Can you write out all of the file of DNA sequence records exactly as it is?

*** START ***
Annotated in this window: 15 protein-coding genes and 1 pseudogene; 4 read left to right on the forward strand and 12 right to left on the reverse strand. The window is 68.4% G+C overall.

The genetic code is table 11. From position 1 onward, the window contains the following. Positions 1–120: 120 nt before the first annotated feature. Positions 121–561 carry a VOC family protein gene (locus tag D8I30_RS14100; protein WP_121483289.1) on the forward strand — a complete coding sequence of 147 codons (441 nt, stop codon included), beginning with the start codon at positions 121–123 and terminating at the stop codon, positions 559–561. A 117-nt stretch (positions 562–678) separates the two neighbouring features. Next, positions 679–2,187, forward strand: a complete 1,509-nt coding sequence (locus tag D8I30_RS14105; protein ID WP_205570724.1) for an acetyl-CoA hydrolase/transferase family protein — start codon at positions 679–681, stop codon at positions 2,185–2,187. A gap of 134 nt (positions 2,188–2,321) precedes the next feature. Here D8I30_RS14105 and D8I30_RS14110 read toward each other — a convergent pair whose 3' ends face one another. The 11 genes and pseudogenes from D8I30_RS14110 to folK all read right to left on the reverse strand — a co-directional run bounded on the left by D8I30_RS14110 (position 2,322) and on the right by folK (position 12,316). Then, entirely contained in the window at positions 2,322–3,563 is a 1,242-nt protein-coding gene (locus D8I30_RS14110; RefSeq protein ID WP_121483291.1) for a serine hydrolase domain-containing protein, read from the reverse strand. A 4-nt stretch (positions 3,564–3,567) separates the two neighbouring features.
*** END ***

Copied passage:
Annotated in this window: 15 protein-coding genes and 1 pseudogene; 4 read left to right on the forward strand and 12 right to left on the reverse strand. The window is 68.4% G+C overall.

The genetic code is table 11. From position 1 onward, the window contains the following. Positions 1–120: 120 nt before the first annotated feature. Positions 121–561 carry a VOC family protein gene (locus tag D8I30_RS14100; protein WP_121483289.1) on the forward strand — a complete coding sequence of 147 codons (441 nt, stop codon included), beginning with the start codon at positions 121–123 and terminating at the stop codon, positions 559–561. A 117-nt stretch (positions 562–678) separates the two neighbouring features. Next, positions 679–2,187, forward strand: a complete 1,509-nt coding sequence (locus tag D8I30_RS14105; protein ID WP_205570724.1) for an acetyl-CoA hydrolase/transferase family protein — start codon at positions 679–681, stop codon at positions 2,185–2,187. A gap of 134 nt (positions 2,188–2,321) precedes the next feature. Here D8I30_RS14105 and D8I30_RS14110 read toward each other — a convergent pair whose 3' ends face one another. The 11 genes and pseudogenes from D8I30_RS14110 to folK all read right to left on the reverse strand — a co-directional run bounded on the left by D8I30_RS14110 (position 2,322) and on the right by folK (position 12,316). Then, entirely contained in the window at positions 2,322–3,563 is a 1,242-nt protein-coding gene (locus D8I30_RS14110; RefSeq protein ID WP_121483291.1) for a serine hydrolase domain-containing protein, read from the reverse strand. A 4-nt stretch (positions 3,564–3,567) separates the two neighbouring features.